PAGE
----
One of the keywords in your question is inclusiveness. Yes, I absolutely believe we need to listen to more of those who the mainstream consider quirky or strange. Our economics profession can sometimes become a mountain of prejudice: for significant lengths of time we are socialized into thinking there’s just one way to do things, one fixed set of questions to analyze. And there’s an intellectual police squad that jumps onto those who are different. There are those in the economics profession who advance an attitude of "we won’t tolerate things like that here". I think that’s not particularly helpful in our seeking to understand a world that’s constantly changing.
LPSS: I suppose it is quite rare for an established economist to go out of the comfort zone, and to keep absorbing knowledge from unfamiliar realms. But have you ever felt uncertain or uneasy when talking about concepts belonged to other discipline like “hegemony” and “peaceful rise” (After all, you are an economist but may not be an expert in IR)? If you do, how do you overcome such feelings?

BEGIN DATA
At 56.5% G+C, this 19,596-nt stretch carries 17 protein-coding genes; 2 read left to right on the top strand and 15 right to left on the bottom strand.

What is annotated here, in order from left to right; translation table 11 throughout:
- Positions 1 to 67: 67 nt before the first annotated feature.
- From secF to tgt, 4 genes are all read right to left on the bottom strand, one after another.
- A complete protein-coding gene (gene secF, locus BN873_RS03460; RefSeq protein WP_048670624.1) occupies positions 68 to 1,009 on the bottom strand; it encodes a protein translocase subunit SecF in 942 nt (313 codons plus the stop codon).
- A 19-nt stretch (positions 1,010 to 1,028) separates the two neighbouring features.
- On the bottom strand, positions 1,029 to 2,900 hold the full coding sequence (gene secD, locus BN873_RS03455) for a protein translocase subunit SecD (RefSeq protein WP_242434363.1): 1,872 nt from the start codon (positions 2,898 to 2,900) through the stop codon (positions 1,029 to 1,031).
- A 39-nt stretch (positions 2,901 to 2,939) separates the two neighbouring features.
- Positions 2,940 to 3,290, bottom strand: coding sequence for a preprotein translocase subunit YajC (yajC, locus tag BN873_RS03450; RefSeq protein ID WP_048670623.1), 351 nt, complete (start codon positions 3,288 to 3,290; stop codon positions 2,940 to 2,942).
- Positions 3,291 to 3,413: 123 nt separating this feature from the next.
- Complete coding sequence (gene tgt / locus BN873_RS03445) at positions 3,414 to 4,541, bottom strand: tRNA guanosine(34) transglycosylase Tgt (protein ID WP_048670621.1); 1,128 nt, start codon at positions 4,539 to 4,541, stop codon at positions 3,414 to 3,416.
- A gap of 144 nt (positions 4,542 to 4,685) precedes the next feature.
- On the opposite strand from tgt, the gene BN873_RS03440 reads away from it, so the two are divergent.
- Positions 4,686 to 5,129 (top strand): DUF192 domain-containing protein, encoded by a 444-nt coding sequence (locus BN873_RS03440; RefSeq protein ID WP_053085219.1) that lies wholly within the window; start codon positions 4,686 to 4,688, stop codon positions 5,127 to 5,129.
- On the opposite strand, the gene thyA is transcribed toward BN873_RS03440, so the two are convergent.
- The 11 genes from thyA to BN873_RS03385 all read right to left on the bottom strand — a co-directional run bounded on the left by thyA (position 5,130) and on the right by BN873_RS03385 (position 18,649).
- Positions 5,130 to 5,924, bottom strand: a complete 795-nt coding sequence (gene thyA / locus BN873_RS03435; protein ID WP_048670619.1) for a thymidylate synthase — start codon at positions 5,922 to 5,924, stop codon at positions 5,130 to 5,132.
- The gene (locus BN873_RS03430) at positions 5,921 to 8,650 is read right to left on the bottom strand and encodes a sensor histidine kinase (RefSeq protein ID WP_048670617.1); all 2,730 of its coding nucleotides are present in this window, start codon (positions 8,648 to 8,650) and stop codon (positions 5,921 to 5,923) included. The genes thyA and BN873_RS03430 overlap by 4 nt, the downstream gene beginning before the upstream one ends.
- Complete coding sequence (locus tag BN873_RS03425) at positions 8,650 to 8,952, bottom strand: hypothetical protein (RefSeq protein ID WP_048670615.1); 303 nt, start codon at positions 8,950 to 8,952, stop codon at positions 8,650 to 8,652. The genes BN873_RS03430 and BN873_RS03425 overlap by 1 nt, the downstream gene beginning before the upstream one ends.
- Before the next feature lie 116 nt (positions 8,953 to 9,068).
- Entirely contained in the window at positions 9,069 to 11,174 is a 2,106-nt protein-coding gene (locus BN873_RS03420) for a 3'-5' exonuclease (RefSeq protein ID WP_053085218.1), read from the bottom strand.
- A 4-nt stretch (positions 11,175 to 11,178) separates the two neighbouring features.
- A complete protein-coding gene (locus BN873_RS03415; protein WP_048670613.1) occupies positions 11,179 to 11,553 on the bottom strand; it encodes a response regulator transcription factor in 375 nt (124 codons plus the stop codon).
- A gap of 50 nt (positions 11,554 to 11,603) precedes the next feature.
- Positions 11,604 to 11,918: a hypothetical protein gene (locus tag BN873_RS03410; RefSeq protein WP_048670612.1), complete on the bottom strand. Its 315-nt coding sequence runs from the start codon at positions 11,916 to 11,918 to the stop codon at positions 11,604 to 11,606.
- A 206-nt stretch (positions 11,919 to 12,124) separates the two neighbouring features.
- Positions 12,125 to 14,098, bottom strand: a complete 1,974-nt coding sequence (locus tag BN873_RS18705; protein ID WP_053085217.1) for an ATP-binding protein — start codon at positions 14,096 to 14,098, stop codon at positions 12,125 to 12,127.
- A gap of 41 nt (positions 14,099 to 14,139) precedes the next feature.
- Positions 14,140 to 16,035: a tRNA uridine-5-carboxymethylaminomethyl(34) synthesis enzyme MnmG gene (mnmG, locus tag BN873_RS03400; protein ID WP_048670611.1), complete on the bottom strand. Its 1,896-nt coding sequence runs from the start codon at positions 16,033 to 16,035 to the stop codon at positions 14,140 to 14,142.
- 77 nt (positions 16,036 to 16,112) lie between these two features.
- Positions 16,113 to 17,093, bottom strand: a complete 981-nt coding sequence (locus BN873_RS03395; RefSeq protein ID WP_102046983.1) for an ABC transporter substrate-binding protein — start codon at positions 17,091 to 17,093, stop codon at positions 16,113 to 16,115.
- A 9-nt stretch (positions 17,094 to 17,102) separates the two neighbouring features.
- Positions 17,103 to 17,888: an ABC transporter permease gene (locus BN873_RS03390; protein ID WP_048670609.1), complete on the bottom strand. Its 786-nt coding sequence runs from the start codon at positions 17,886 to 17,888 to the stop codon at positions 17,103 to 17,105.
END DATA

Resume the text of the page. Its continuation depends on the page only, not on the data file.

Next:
Danny: You’re absolutely right, it’s tricky. It can be very disruptive to one’s career – in your words, to move out of one’s comfort zone. I wouldn’t recommend it to scholars newly starting out; I’m not sure I recommend it to old scholars who really ought to stop doing the same thing they’ve already been doing for decades—just kidding. Actually, for those who have stayed in this profession for a while, it is good that they take on the high-risk things, because they have the safety and security required. As a profession, we need to step out of the comfort zone—to do the high-risk things so that our profession can become better.
But then again another constituency that can make things difficult is our own economics colleagues. It can be hard to turn around and convince one’s own economist colleagues that one hasn’t—in some of their words—"gone soft"—which means stop doing technical and quantitative things. That is a problem within economics: we always have a sort of intellectual distancing within economics. But I go into other fields the same way I went into economics from physics and engineering decades ago—I just want to learn, and hope to contribute in some modest way.